2022 NHL Draft’s 10 Big Risers

We are less than two months away from the start of the 2022 NHL Draft. As the days pass on, more mock drafts will start to appear. Draft rankings of all shapes and sizes will become a norm.

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With the onslaught of mock drafts and rankings come trends. Recently, NHL Central Scouting released their final draft rankings. As is expected, there was a lot of player movement on their board. But who were some of the biggest movers on their list? That’s what we’re going to focus on in this space.

Draft trends are important to monitor. Why? That’s because a detailed look at trends gives some insight as to why a certain player was ranked one way early on and another way by the end. There could be any number of reasons for this. Perhaps a player was injured. Maybe some scouts haven’t had enough views of a player. Or even a player rises up almost out of nowhere and skyrockets up draft boards based on performance.

We are not going to detail the biggest movers from the Central Scouting final list. We are going to focus on those players who made a big enough jump that it could impact which round they’re ultimately taken. These are players who made enough of an impression after the midterms to position themselves well.

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Our focus will be on players who moved up or into the top-50 North American skaters, top-20 European skaters or top-10 goalies. We’ll also try to give some insight as to why they made such a jump. Our list here will consist of six from the North American skater list, one from the European skater list and three goalies.

Kevin Korchinski – Seattle Thunderbirds

  • Midterm rank: 20th (North American)
  • Final rank: 7th (North American)

Analysis: The debate for the third best defenseman available in this draft is a hotly contested one. Korchinski did nothing to disappoint helping lead his Thunderbirds into the WHL playoffs. He finished the season with 65 points in 67 games including 61 assists, which led all WHL draft-eligible defensemen. The question with Korchinski was his ability to defend, which has made strides. Placing him seventh in the final rankings is an indication that he could be the first defenseman not named Simon Nemec or David Jiricek to hear his name called in Montreal based on his offensive upside and improvement defensively. Already standing 6-foot-2, he still has room to grow physically which could be a scary good thing eventually.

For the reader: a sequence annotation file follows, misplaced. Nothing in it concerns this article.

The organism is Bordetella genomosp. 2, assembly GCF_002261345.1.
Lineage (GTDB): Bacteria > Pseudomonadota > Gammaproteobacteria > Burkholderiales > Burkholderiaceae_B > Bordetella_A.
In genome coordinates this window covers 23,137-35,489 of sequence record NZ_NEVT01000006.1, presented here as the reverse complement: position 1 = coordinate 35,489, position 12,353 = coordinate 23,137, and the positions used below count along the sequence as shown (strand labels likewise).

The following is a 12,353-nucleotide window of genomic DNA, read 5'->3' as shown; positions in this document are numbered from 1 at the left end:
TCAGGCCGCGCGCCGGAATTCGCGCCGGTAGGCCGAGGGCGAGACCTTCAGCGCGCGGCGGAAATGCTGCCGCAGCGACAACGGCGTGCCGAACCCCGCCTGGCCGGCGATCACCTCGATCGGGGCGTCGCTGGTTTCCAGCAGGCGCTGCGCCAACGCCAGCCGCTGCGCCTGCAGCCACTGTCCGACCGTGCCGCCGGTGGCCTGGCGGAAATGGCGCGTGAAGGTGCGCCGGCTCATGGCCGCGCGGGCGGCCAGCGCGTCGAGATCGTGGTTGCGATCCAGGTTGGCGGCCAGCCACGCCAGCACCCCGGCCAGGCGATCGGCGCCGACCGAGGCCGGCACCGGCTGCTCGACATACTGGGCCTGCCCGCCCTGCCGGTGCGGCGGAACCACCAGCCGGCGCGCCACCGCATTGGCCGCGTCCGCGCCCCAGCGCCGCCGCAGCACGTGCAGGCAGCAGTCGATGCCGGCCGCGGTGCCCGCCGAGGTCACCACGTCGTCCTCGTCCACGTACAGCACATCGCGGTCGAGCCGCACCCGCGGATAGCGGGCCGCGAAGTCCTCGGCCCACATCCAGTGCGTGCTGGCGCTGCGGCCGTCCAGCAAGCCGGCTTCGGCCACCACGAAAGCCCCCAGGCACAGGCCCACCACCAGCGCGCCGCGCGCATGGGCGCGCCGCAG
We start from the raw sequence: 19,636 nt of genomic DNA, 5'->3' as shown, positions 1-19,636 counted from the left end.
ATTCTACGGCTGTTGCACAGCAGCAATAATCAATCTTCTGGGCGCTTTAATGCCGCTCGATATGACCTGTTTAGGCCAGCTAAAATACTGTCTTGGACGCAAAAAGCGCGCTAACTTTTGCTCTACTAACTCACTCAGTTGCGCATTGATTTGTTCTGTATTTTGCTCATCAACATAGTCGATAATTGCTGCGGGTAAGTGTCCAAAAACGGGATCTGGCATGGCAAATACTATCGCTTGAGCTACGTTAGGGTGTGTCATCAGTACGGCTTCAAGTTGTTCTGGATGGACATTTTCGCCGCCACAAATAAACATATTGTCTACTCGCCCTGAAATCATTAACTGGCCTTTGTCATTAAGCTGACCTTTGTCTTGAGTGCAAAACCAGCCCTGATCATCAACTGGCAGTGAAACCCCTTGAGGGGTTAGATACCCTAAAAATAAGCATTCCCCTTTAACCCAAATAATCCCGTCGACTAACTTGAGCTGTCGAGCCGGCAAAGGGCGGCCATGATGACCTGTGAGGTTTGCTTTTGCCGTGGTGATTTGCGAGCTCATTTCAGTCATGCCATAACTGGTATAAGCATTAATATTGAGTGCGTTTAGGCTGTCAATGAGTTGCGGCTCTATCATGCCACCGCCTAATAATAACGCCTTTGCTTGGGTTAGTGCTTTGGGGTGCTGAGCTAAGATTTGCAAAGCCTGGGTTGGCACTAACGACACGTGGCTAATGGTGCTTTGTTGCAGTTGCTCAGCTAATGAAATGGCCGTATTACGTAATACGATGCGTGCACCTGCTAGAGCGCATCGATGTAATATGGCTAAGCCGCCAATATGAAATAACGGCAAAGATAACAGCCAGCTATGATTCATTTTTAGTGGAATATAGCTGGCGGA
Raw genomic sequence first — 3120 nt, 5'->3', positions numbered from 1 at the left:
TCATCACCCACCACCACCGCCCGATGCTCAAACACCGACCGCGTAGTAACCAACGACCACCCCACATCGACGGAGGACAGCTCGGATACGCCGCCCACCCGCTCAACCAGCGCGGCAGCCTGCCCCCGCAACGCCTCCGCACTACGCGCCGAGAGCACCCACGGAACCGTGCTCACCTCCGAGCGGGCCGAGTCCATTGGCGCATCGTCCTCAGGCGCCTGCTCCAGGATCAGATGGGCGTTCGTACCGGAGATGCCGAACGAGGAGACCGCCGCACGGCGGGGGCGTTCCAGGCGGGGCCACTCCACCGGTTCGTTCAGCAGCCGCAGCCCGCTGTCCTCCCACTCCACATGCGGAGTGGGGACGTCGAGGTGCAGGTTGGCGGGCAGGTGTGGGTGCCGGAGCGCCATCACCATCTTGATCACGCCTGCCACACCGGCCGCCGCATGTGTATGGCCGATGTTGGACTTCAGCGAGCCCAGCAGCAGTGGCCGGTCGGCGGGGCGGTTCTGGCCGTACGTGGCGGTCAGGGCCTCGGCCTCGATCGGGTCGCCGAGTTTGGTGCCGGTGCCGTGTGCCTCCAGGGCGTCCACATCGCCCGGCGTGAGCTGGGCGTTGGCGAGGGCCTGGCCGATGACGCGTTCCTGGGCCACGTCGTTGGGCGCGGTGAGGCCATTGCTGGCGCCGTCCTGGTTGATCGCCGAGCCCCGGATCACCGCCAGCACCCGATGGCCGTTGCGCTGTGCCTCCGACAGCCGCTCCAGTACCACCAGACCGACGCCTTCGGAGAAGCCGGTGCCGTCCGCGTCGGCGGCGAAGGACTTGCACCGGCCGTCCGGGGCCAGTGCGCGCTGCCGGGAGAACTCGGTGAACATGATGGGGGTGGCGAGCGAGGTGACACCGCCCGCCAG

Related: Kevin Korchinski – 2022 NHL Draft Prospect Profile

Jagger Firkus – Moose Jaw Warriors

Midterm rank: 33rd (North American)
Final rank: 12th (North American)

Analysis: Staying in the WHL, Firkus might be one of if not the most creative players in this entire draft. He can score in a variety of ways whether it’s from distance or up close. His shot is lethal but don’t discount his playmaking. Can he finally be the one who hears his name called in the first round despite his size? Firkus sits just 5-foot-10. Central Scouting clearly believes in the skill over the size given Firkus’ jump 19 spots and into the first-round conversation. He will be the latest test in the size vs. skill debate.

Jagger Firkus Moosejaw Warriors
Jagger Firkus’ offensive creativity has caught the eye of Central Scouting. (Nick Pettigrew/Moosejaw Warriors)

David Goyette – Sudbury Wolves

Midterm rank: 35th (North American)
Final rank: 13th (North American)

Analysis: The question with Goyette isn’t if he’s good or not. The question is how good will he be at the next level. While most in the industry have him as a second-round pick or later, Central Scouting moved him up 22 spots from midterm, indicating a first-round talent. There’s no question he can score and be prolific at it. But consistency has been an issue and a frustrating one at that. This ranking clearly shows a belief in the talent and that the other questions can be worked out.

Mattias Havelid – Linkoping HC

Midterm rank: 43rd (European)
Final rank: 19th (European)

Analysis: Havelid is the latest offensive defenseman from Sweden who could make a big impact in the NHL. His skating, puck movement and confidence stand out in a way that have captured the attention of NHL teams and Central Scouting here. His upside will be determined by his development on defense. Still, a 24-spot jump shows the belief in what he could become. He led all defensemen in scoring at the last Hlinka-Gretzky tournament with 2-7-9 in five games. Expect his name called early on day two.